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Malays Orthop J. 2015 March; 9(1): 30–31.
PMCID: PMC5349345

Traumatic Anterior Dislocation of Hip in a Child - Case Report

S Ahmad, MS Orth, P Devkota, MS Orth,corresponding author and KG Mamman, FRCS*

Abstract

Traumatic hip dislocation in children is relatively rare accounting for about 5% of all hip dislocations. Most of the hip dislocations seen in children are of the posterior type but the much rarer anterior and anterior-inferior (obturator) types have also been described. We present the case of an eight years old girl with an obturator type of hip dislocation following trivial trauma. She was treated with closed reduction and immobilisation in skin traction for three weeks. She was followed up closely for one year and did not develop any complications during that period.

Keywords: Hip, anterior dislocation, child, trauma

Introduction

Traumatic hip dislocation in children is relatively a rare injury accounting for about 5% of all hip dislocations1. Most of the hip dislocations seen in children are of the posterior type but the much rarer anterior and anterior-inferior (obturator) types have also been described. We report the case of an eight years old girl who presented to the accident and emergency department with this rare injury following a fall.

Case Report

An eight years old girl was brought to the Accident and Emergency department following a fall whilst playing with friends. She had a painfully deformed right hip with the right leg fixed in abduction and external rotation, and unable to bear weight

On examination the right hip was fixed in flexion, abduction and external rotation. There was no neurological deficit and the distal pulses were palpable. The radiographs of the pelvis revealed a hip dislocation with the femoral head lying inferior to the acetabulum, in the obturator foramen (Figure 1). Under general anaesthesia, within six hours of injury, the dislocation was reduced by traction, hyperabduction, external rotation and adduction and internal rotation after the femoral head was cleared from the obturator foramen. Postreduction radiographs confirmed the femoral head in the acetabulum without any fractures (Figure 2) The right lower limb was immobilized in skin traction for three weeks

Fig. 1
Plain radiograph of the child showing anterior obturator dislocation of right hip.
Fig. 2
Post reduction radiograph showing good reduction of the hip.

On discharge from the hospital after three weeks, the patient had painless, full range movements of the left hip. She was discharged home with axillary crutches to allow weight bearing as tolerated. Radiographs of the pelvis showed a well reduced right femoral head. The patient was reviewed at three and six months.. She had a painless right hip and was ambulating unassisted full weight bearing. Radiographs showed a well reduced femoral head with no signs of avascular necrosis (AVN).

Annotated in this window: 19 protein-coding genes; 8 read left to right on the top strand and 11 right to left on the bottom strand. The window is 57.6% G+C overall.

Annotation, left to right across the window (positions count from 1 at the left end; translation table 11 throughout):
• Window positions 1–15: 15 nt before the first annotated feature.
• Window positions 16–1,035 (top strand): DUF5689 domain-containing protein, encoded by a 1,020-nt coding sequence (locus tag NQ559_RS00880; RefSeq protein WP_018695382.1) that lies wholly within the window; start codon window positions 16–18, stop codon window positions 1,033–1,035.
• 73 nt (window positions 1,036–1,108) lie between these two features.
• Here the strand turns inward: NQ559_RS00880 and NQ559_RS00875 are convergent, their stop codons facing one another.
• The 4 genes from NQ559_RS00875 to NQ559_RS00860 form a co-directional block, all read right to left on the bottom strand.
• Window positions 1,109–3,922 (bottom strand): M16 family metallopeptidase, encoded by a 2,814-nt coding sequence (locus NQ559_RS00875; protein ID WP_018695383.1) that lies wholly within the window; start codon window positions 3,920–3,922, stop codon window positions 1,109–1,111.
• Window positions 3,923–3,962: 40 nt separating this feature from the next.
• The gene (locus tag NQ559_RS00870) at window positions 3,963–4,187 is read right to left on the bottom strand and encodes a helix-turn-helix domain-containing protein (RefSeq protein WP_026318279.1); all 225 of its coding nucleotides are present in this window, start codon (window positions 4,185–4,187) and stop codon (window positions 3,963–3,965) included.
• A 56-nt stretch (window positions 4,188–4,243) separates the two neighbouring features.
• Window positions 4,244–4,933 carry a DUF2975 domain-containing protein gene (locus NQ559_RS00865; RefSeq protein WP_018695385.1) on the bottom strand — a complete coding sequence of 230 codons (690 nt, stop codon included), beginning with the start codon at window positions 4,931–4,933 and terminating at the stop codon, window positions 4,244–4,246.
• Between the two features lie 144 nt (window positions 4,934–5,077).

At one year follow-up, the patient had painless full-range movements in the right hip with no signs of AVN on plain radiographs as well as on magnetic resonance image (Figure 3)

Fig. 3
Magnetic resonance image (MRI) of the right hip after one year showed no evidence of avascular necrosis (AVN).

Discussion

Traumatic hip dislocation in children is relatively a rare injury accounting for about 5% of all hip dislocations. Most of the hip dislocations seen in children are of the posterior type but the much rare anterior type has also been described accounting for about 5% to 10% of all paediatric hip dislocations2,3 The anterior-inferior (obturator) type has been reported in less than five cases in the English literature1. This dislocation can be caused by high or low energy trauma2,3 Complications include associated fractures (40%)4, neurological and vascular compromise (25%)3, AVN (10%)3,4,5 and articular cartilage injury (6%)2.

This injury should be treated as an emergency and reduced within six hours of injury, as a delayed reduction predisposes to AVN3. Although the outcome of AVN in children is similar to that in adults, the complication is more devastating in children as treatment options for AVN present a challenge in children3. To reduce the risk of AVN, reduction should be carried out as early as possible with sufficient sedation and analgesia to lower the risk for physeal injury3.

After an early reduction and activity modification our patient recovered well with no signs of AVN or physeal injury after one year and parents were advised for an annual follow-up of the child with MRI scan and modification of lifestyle.

References

1. Avery DM, 3rd, Carolan GF. Traumatic obturator hip disloation in a 9-year old boy. Am J Orthop. 2013;42(9):81–83. [PubMed]
2. Vialle R, Odent T, Pannier S, Pauthier F, Laumonier F, Glorian C. Traumatic hip dislocation in childhood. J Pediatr Orthop. 2005;25(2):138–144. [PubMed]
3. Herrera-Soto JA, Price CT. Traumatic hip dislocations in children and adolescent: pitfalls and complications. J Am Acad Orthop Surg. 2009;17(1):15–21. [PubMed]
4. Mehlman CT, Hubbard GW, Crawford AH, Roy DR, Wall EJ. Traumatic hip dislocation in children. Clin Orthop Relat Reser. 2000;376:68–79. [PubMed]
5. Notzli HP, Siebenrock KA, Hempfing A, Ramseier LE, Ganz R. Perfusion of the femoral head during surgical dislocation of the hip. Monitoring by laser Doppler flowmetry. J Bone Joint Surg Br. 2002;84(2):300–304. [PubMed]

Articles from Malaysian Orthopaedic Journal are provided here courtesy of Malaysian Orthopedic Association